A study of the various systems of animal physiology (e.g., muscular, nervous, endocrine, cardiac, digestive, respiratory, renal). These themes will be covered in an integrative manner that includes analysis at molecular, cellular, systems, and organismal levels. An emphasis will be placed on the maintenance of homeostasis. Furthermore, a comparative approach will be taken to emphasize not only how the human body functions, but also how various animals have evolved similar physiological endpoints that can be compared in their structure and functional efficacy to the human body. Such an approach will allow an understanding of how physiology functions, what are its constraints and specializations, what aspects of physiology are integral to sustaining life, etc. Laboratory investigations will include studies of vertebrate muscle physiology and biochemistry and regulation of vertebrate cardiac activity, blood pressure and respiration. Laboratory experiments will involve the careful and humane use of live vertebrates as research models. Laboratories are scheduled for 4 to 5 hours each week.

Prerequisites:
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Credits:
4, 1

A field-based course examining how the study of birds has informed our understanding of the natural world. Topics include the ecology, conservation, behavior, biogeography, and evolution of birds. Labs provide hands-on experience with avian research methods, focusing especially on survey techniques and identification of local species. A strong emphasis is placed on experiencing local avifauna in their natural habitats through field trips, and students will spend considerable time in the field observing the natural history of birds. Occasional Saturday and weekend field trips are required. (Course normally offered every two to three years.)

Credits:
4, 1

A comparative approach to the study of vertebrate anatomy, emphasizing evolution, development, and functional significance. This course focuses on understanding human anatomy through the examination of morphological patterns shared by vertebrates. Laboratories will involve dissection of representative vertebrates, with a focus on mammals. Two lecture sessions and not less than 4 hours of laboratory/practicum per week.

Prerequisites:
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Credits:
4, 1

A study of the anatomy and physiology of animal cells, tissues and organs at the microscopic level. This course emphasizes the relationship between microscopic form and function starting with a brief overview of cells and progressing through the different mammalian organ systems.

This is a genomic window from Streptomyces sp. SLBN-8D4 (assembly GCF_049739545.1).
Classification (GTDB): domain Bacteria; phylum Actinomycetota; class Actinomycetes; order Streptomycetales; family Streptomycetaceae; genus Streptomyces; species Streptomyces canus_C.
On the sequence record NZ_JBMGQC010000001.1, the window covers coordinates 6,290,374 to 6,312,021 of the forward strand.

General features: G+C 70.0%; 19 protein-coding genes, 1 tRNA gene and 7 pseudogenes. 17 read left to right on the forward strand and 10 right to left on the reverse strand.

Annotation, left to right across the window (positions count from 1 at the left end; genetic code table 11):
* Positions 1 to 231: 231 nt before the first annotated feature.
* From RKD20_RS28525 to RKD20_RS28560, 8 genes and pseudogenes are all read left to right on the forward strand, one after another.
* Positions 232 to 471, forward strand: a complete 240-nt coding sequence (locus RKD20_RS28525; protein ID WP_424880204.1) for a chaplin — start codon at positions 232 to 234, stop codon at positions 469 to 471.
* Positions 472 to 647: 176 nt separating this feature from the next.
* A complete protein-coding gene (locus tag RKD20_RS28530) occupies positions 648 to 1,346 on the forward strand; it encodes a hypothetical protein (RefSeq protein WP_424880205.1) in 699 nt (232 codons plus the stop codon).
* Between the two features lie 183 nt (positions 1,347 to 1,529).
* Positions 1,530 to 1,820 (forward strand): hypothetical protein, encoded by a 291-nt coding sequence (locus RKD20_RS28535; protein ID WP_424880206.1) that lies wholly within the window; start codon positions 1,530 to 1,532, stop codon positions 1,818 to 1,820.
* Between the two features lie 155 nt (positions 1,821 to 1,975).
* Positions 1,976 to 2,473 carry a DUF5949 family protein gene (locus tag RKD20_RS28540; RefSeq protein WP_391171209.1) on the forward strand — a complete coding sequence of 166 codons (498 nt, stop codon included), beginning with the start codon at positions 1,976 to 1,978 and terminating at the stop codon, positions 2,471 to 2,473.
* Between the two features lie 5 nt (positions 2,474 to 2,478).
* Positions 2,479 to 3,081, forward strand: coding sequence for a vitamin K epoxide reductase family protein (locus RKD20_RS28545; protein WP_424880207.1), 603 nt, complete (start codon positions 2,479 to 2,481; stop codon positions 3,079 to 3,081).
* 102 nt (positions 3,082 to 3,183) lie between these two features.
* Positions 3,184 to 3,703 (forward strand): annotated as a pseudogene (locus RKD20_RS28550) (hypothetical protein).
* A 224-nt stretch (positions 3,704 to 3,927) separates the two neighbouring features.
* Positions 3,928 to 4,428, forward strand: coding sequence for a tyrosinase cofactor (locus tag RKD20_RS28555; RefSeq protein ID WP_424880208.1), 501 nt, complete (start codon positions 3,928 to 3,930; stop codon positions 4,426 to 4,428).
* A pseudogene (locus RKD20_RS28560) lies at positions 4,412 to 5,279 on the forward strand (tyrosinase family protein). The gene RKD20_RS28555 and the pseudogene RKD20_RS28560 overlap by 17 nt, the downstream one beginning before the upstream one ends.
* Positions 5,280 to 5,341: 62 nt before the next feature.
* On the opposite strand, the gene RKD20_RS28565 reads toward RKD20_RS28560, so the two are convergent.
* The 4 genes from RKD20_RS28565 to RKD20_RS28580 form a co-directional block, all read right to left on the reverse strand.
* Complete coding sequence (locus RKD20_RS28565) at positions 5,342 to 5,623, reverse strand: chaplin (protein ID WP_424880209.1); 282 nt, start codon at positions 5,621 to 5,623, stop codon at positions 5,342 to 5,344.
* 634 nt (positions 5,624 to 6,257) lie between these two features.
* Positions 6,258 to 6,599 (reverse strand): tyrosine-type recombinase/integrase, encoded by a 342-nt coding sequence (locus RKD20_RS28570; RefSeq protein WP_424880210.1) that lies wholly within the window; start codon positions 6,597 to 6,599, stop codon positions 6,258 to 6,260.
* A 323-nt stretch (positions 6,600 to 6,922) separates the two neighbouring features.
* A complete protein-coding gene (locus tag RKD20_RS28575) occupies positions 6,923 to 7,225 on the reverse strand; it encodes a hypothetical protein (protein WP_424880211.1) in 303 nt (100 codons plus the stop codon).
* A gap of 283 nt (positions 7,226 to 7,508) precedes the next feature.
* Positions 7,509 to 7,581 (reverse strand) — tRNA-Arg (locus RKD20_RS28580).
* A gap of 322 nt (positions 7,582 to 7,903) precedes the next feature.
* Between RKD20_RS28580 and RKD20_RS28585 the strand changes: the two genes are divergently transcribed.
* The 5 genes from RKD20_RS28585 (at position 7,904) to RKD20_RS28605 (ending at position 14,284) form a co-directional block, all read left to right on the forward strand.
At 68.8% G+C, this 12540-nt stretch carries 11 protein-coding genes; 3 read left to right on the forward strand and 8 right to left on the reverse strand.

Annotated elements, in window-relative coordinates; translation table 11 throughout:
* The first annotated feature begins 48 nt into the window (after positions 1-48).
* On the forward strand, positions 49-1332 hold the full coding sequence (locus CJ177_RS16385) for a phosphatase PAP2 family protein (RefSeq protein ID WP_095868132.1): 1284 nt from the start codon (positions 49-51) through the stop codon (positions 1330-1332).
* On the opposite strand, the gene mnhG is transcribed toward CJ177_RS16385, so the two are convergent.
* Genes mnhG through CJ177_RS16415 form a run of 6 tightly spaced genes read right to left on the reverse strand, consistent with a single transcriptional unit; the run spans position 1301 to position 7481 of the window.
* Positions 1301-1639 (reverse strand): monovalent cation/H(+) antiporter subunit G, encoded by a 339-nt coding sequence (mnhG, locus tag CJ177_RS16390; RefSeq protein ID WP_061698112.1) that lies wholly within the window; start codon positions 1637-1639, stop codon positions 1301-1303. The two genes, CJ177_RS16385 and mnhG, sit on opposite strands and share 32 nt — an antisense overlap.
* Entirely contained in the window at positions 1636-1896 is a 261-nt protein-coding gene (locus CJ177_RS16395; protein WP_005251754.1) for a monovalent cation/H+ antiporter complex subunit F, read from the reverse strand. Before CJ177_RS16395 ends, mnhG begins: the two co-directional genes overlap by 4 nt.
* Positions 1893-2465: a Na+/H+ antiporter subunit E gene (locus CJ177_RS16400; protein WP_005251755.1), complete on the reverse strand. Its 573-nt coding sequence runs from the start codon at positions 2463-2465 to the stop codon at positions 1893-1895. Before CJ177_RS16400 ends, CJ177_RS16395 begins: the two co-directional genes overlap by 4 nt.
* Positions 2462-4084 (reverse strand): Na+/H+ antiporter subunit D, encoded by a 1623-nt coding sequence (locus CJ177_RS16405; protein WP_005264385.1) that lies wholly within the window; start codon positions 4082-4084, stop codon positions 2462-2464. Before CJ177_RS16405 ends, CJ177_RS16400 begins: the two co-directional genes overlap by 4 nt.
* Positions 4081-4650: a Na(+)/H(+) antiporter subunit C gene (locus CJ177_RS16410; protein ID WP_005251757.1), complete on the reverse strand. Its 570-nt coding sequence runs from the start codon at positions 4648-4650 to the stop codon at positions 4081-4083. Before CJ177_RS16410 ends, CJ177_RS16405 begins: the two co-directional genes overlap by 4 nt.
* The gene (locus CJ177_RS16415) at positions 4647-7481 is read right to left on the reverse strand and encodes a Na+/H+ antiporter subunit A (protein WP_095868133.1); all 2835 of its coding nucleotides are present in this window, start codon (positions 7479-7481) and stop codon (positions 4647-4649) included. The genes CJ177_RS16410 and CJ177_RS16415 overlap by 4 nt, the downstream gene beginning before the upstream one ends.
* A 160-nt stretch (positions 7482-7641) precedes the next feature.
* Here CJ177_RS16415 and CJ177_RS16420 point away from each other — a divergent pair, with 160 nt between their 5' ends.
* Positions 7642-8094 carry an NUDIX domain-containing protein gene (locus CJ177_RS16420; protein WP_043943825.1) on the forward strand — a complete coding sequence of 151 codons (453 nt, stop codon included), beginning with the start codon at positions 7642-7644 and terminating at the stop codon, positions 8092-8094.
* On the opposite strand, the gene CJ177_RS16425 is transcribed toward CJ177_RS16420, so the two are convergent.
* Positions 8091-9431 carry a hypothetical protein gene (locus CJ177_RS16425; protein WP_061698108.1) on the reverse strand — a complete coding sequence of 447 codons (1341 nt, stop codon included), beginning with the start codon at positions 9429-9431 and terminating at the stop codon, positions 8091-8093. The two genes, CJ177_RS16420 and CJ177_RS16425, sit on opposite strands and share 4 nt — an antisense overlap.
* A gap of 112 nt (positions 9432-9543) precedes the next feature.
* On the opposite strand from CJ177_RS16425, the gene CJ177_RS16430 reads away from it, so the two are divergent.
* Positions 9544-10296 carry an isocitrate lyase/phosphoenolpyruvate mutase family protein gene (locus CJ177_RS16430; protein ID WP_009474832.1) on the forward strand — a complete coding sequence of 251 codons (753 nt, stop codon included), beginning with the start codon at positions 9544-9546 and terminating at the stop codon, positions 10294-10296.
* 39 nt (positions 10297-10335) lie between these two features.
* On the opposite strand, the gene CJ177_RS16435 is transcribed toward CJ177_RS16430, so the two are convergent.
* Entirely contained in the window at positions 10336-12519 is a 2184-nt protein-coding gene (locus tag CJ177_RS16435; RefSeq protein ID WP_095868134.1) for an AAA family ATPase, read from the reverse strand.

Prerequisites:
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Credits:
4, or 4, 1

Introduction to selected advanced biology topics. Topics vary with instructor. May be repeated for credit when topics differ. Course offering may or may not have a laboratory credit associated with the class. Not offered every year. Course may include the equivalent of 3 hours of laboratory each week.

(Biology 120 and Chemistry 120 may serve as prerequisites for some offerings when
used to satisfy Environmental Science major requirements. Consult the professor offering the course.)

Prerequisites:
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Credits:
4

An exploration of reciprocal interactions between the nervous and endocrine systems: how the brain regulates endocrine homeostasis, and how developmental and daily/seasonal changes in hormone levels bring about changes in neural structure and function. These themes will be covered in an integrative manner that includes analysis at molecular, cellular, systems, and organismal levels. Topics will include gonadal hormones and neural sex differences during development and adulthood, the hippocampal-hypothalamic-pituitaryadrenal stress axis, circadian and circannual rhythms, neuroendocrine regulation of appetite and thirst, and neuroendocrine regulation of social behaviors.

Prerequisites:
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Credits:
4